Global Modeling of Thermospheric Airglow in the Far-Ultraviolet

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Thursday, April 27, 2017

The Global Airglow (GLOW) model has been updated and extended to calculate ultraviolet light emitted by the upper atmosphere, including during the day, the night, and in the aurora. It can be run using inputs from standard climatological models of the upper atmosphere and ionosphere, or from complex computer models that describe the dynamics of the ionosphere.

Synthetic ultraviolet global images image
Synthetic ultraviolet global images simulated by the TIE-GCM and GLOW models as they would be observed from geostationary orbit (5.6 Earth Radii above the surface) at 47.5° west longitude, midnight GMT, during southern hemisphere summer solstice and high solar activity. Left: atomic oxygen emission at 135.6 nm. Right: molecular nitrogen emissions in the 141–153 nm range from the Lyman-Birge-Hopfield (LBH) bands. Daytime emissions dominate in the sunlit region, but the aurora is strongly visible in the north. The LBH bands do not emit at night, but atomic oxygen does, revealing the structure of the ionosphere.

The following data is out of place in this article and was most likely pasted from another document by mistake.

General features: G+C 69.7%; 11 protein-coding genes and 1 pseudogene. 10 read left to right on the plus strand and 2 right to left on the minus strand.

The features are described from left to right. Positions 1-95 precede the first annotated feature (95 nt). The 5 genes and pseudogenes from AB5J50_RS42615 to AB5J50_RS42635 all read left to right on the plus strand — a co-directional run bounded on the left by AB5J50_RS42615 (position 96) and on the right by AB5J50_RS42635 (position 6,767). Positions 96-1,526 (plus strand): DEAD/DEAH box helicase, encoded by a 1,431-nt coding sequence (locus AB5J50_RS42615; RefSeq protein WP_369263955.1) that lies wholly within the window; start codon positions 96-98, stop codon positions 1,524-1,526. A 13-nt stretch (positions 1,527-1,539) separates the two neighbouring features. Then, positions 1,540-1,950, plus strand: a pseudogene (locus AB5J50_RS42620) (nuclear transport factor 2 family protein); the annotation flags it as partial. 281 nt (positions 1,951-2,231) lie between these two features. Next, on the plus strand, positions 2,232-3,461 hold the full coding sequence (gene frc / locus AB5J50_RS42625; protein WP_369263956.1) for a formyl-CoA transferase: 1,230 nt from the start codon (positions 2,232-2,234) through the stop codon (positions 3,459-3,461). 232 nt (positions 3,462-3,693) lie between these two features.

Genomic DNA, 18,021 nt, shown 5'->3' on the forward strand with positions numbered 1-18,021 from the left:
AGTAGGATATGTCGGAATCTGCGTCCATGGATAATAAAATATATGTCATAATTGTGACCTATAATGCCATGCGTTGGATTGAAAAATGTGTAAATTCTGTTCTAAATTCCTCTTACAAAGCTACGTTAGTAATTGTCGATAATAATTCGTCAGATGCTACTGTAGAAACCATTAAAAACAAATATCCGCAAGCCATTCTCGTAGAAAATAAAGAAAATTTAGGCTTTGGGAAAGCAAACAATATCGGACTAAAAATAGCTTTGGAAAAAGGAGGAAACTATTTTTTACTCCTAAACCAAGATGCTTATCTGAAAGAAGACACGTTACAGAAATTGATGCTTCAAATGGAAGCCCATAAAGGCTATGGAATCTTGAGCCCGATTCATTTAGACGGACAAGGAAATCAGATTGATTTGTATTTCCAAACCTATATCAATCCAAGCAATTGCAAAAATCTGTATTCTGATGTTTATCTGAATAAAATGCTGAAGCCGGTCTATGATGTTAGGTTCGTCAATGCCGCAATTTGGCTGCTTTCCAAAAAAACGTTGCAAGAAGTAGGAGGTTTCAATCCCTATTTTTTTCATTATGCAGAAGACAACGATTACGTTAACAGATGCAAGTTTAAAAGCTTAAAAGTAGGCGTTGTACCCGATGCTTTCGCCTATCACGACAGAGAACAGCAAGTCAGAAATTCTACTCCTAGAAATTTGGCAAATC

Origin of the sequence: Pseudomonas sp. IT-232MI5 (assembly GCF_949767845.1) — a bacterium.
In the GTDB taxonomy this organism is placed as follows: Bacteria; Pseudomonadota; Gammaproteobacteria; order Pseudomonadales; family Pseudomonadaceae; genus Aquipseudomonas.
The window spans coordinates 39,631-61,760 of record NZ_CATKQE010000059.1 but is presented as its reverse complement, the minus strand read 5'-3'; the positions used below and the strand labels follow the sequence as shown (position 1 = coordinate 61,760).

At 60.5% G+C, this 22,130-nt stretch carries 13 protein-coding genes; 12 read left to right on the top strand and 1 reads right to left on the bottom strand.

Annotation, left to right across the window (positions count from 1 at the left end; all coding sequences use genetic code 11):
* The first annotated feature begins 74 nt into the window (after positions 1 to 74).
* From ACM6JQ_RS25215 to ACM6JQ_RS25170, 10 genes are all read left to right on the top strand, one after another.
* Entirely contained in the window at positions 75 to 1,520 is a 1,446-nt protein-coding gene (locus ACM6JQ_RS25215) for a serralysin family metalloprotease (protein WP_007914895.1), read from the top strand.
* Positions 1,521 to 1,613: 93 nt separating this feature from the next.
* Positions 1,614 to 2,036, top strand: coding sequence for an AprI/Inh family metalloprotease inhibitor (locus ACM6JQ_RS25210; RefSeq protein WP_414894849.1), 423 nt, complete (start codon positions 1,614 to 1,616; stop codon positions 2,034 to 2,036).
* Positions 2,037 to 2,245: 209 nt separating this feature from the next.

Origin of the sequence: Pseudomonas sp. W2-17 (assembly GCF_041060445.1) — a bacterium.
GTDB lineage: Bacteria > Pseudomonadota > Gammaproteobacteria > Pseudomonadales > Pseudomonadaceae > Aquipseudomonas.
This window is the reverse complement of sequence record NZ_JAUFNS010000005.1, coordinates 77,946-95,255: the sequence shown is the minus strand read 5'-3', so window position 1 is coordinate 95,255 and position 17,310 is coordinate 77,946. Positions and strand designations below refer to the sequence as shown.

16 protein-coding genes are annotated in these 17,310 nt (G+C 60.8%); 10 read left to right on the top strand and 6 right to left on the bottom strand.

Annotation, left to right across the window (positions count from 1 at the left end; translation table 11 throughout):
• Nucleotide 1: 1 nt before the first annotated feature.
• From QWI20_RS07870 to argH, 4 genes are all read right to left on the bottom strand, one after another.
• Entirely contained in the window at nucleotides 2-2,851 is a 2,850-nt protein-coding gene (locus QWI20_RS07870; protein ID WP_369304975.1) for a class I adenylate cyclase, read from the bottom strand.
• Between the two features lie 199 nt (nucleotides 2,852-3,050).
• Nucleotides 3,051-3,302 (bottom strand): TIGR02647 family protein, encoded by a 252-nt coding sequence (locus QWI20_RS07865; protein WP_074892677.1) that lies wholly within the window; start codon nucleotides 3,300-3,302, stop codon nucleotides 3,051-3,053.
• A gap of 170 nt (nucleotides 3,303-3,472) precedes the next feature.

It computes energetic electron fluxes from both solar and auroral sources, and it contains a chemistry module that calculates the densities of excited and ionized atoms and molecules, and the resulting airglow emission rates. This paper describes the inputs, algorithms, and code structure of the model, and demonstrates example outputs for daytime and the aurora. Simulations of ultraviolet emissions by atomic oxygen and molecular nitrogen, as viewed from geostationary orbit, are shown, and model calculations are compared to observations by the Global Ultraviolet Imager on the TIMED satellite. The GLOW model code is provided to the community through an open-source academic research license.

Submitted to the Journal of Geophysical Research—Space Physics.